CAPE TOWN (Reuters) - James Anderson says a couple of days of hard test cricket has reminded him why he is in love with the game after claiming an England record 28th five-wicket haul in the second test against South Africa on day three at Newlands on Sunday.
Anderson, 37, showed superb control to record figures of 5-40 and move past Ian Botham on the all-time list of test five-fors in an England jersey, putting to bed any debate that the previous four months out with injury were a sign he should think of retirement.
“I sat down after yesterday’s play and felt like that is what I have missed, a proper hard day of test cricket,” Anderson told reporters.
“That is why I still want to play cricket. You put in a proper shift and it makes all he hard work and (injury) frustration worth it.
“I love the challenge that test cricket brings, putting in the hard yards in the field, having to graft for your wickets, to try different things, the fields and plans when things are not going your way. That is why I want to keep going.”
England have a second innings lead of 264 after getting to the close of day three on 218 for four in their bid to level the four-match series after losing the first test in Pretoria by 107 runs.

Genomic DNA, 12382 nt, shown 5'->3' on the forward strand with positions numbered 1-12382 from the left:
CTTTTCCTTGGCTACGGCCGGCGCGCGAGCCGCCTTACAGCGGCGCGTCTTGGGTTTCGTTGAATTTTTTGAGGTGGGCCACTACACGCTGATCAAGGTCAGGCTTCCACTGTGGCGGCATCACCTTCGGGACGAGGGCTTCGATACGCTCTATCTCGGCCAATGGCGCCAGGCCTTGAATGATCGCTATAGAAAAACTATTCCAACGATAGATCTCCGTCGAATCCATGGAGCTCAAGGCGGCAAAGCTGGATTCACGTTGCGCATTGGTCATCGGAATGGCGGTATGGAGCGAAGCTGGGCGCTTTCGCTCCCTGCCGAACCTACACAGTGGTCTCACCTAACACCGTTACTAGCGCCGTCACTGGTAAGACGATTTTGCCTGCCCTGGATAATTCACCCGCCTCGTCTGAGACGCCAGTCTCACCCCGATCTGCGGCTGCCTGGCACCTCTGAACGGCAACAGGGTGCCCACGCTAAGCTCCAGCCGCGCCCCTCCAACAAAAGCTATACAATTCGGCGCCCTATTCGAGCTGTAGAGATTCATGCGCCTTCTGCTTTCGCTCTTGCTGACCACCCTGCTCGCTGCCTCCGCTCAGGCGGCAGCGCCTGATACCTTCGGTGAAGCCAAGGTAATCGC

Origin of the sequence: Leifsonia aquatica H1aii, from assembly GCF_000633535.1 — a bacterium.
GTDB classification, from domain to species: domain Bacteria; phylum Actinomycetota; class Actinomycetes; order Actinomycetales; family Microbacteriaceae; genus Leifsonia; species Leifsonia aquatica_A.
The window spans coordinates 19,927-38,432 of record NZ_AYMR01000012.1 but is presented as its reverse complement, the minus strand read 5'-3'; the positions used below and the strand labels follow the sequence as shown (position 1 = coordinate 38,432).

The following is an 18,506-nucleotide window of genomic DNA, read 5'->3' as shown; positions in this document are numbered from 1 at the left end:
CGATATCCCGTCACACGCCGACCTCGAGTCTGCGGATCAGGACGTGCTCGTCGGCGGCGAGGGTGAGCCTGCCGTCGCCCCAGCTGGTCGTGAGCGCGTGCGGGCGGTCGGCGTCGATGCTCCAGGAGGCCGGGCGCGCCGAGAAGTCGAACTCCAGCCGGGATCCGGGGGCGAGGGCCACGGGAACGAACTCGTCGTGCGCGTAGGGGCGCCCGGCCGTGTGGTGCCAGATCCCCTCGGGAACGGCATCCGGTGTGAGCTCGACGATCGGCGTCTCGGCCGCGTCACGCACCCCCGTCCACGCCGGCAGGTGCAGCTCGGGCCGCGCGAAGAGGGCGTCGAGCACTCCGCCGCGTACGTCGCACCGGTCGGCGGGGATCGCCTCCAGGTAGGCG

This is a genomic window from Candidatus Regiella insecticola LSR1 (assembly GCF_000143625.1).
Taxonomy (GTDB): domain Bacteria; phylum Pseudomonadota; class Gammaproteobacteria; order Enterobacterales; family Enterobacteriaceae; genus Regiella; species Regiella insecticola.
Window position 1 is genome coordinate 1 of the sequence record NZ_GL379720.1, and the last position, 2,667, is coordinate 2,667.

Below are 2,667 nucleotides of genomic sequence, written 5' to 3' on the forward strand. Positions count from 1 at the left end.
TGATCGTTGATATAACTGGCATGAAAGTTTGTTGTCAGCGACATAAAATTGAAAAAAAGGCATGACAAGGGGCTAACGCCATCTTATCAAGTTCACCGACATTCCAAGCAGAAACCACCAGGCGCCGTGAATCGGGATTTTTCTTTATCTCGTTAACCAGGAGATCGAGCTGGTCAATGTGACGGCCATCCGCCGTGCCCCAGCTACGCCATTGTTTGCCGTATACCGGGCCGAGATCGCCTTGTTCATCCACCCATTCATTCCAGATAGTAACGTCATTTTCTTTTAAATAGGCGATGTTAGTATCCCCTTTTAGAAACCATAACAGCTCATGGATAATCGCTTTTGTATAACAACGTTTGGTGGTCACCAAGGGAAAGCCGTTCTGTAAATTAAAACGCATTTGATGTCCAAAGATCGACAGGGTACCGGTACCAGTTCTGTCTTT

Anderson says the side have been surprised by how flat the wicket was on Sunday after it had fairly prodigious sideways movement on the first two days.
“The guys that batted said it felt flatter. Strangely, here and Pretoria, when the cloud cover comes over, it is the opposite to England and the pitch flattens out.
“We are hoping for sun (on Monday) for the wicket to deteriorate. We have some hard work tomorrow, hopefully we can bat into the second session and dictate terms on the day.”
Leading England’s charge to post a total will be opener Dominic Sibley, who recorded his maiden test half-century and is 85 not out off 222 balls.
“We have seen he has the ability to score runs, but now also the mentality to stay at the crease for a long time and that is something we have been missing for a couple of years. Hopefully he can go on tomorrow and in his career.”
Reporting by Nick Said; Editing by Toby Davis
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